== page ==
Concerns continue for Texas defense after marquee matchup against Mountaineers

Ross Burkhart

For the second consecutive week, the Longhorns watched the final seconds tick off the game clock, knowing their path to a Big 12 Championship just became more difficult.

Texas fans left Darrell K Royal-Texas Memorial Stadium in dejection on Saturday night after West Virginia quarterback Will Grier darted out of the pocket and into the endzone for a successful two-point conversion in the closing moments to give the Mountaineers a 42-41 victory over the Longhorns.

In what was expected to be an offensive shootout from the beginning, the Longhorn defense struggled to limit Grier’s dynamic passing ability. But something less predictable was that Texas’ inability to stop the Mountaineer rushing attack would be the most glaring error on the stat sheet.

“I know it sounds a bit counterintuitive when you’re lining up against Will Grier and (David) Sills and (Marcus) Simms and those guys, but we’ve got to stop the run or you’re going to bleed a slow death, and for the most part we couldn’t tonight,” head coach Tom Herman said after the loss.

The Longhorns were without safety Brandon Jones after he aggravated an ankle injury Saturday morning at the team hotel. Later, defensive end Breckyn Hager and cornerback Davante Davis were ruled out for the remainder of the game after suffering injuries during the first quarter, which thrusted many inexperienced Texas players into game action.

“This is not us. I wouldn’t say it was us,” defensive tackle Chris Nelson said. “I feel like we played bad, we could’ve stopped the run better — a lot better. But at the end of the day, we were rotating a lot of freshman guys in. I’m used to playing with Charles (Omenihu) and Breckyn (Hager). Once guys go down, you’ve got to accommodate new guys coming in.”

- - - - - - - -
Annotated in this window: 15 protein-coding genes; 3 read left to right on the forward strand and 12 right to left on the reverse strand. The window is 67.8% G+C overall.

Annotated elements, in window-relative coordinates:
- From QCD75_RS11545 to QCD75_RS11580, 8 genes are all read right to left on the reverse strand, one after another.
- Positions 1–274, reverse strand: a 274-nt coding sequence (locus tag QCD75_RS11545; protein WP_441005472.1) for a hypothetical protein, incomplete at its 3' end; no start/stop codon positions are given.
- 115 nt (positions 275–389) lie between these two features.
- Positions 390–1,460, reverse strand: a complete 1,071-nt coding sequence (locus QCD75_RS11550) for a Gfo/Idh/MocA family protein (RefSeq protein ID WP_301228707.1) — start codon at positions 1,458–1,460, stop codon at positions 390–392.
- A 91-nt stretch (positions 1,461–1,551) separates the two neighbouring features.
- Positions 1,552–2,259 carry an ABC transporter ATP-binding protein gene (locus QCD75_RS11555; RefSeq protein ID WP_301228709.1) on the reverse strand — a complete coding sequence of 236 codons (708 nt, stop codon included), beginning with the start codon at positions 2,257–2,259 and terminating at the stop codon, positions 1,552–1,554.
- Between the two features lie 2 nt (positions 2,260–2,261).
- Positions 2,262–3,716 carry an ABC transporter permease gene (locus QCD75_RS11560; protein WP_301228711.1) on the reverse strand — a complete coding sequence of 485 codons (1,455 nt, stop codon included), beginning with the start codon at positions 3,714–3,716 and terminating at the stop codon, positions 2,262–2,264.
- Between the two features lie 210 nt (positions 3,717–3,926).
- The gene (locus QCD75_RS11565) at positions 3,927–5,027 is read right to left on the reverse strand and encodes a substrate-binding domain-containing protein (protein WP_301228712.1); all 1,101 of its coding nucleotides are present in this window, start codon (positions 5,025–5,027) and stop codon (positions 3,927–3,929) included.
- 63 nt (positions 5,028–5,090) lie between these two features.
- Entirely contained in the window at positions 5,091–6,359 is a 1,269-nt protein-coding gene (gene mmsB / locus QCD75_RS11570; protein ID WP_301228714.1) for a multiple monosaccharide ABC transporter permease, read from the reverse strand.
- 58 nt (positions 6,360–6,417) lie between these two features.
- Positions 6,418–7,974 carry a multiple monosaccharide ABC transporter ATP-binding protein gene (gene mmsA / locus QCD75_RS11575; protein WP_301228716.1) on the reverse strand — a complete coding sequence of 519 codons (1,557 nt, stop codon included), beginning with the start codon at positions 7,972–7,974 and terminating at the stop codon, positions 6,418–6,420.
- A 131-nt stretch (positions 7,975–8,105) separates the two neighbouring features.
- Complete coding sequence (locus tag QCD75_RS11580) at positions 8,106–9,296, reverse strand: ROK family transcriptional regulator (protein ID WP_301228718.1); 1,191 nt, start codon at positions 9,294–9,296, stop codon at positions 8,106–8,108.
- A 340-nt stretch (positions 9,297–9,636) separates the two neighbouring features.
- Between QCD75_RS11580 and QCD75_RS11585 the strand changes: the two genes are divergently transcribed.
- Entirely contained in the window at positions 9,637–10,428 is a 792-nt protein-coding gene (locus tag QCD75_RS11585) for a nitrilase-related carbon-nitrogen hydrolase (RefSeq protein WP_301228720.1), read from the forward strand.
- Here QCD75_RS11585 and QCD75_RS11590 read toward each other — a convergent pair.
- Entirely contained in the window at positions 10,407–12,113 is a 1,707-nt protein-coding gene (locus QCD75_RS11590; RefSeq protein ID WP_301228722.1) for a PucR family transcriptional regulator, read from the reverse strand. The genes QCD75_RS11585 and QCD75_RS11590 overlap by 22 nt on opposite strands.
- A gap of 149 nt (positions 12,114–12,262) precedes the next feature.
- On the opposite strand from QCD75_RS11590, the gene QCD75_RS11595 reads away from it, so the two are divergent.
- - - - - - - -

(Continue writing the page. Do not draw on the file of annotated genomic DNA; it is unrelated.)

Texas couldn’t hide the absences of its veterans as West Virginia running back Martell Pettaway torched the defense on multiple long runs, leading the Mountaineers’ 142-yard first-half rushing attack — not far off from their per game average of 147.9 rushing yards.

As a result, many leaders on Texas’ defense tried to relay to the younger players that the moment shouldn’t be viewed as any bigger than what it is.

“I saw the look in their eyes so before they went out there, I was just telling guys to calm down,” Nelson said. “‘Calm the game down, and slow the game down’ because I knew it was going to move fast for them out there. That’s what I kept repeating to them. I said, ‘It’s just a football game at the end of the day.’”

The Mountaineer offense continued to outplay the Longhorns in the second half, finishing with 232 yards on the ground by the end of play.

The poor performance understandably didn’t sit well with many Longhorns as they walked off the field hanging their heads in defeat. Among the first to reach the tunnel was defensive end Charles Omenihu.

“We didn’t play good period, dude,” Omenihu said. “We lost. I don’t know, whoever is out there, you’re obviously recruited here for a reason. You’re here to play, so if you get to play you need to make the plays you’re supposed to make and do what you’re supposed to do. If you don't, against a good quarterback, you lose.”

The Longhorns also failed to force a turnover for the second straight game after having a differential of plus-8 over the Longhorns’ six-game win streak.

Texas, who was viewed weeks ago as a potential favorite to win the conference crown in December, has now quickly fallen from the throne of the Big 12 standings, causing a level of concern for Herman and the rest of the coaches.

“I think any time you go through a couple-game stretch the way that we’ve gone through, you’re concerned,” Herman said. “I mean, that’s our job as coaches. I’m concerned that we gave up a sack and we didn’t convert on 4th and 1. There’s a lot to be concerned about on both sides of the ball.”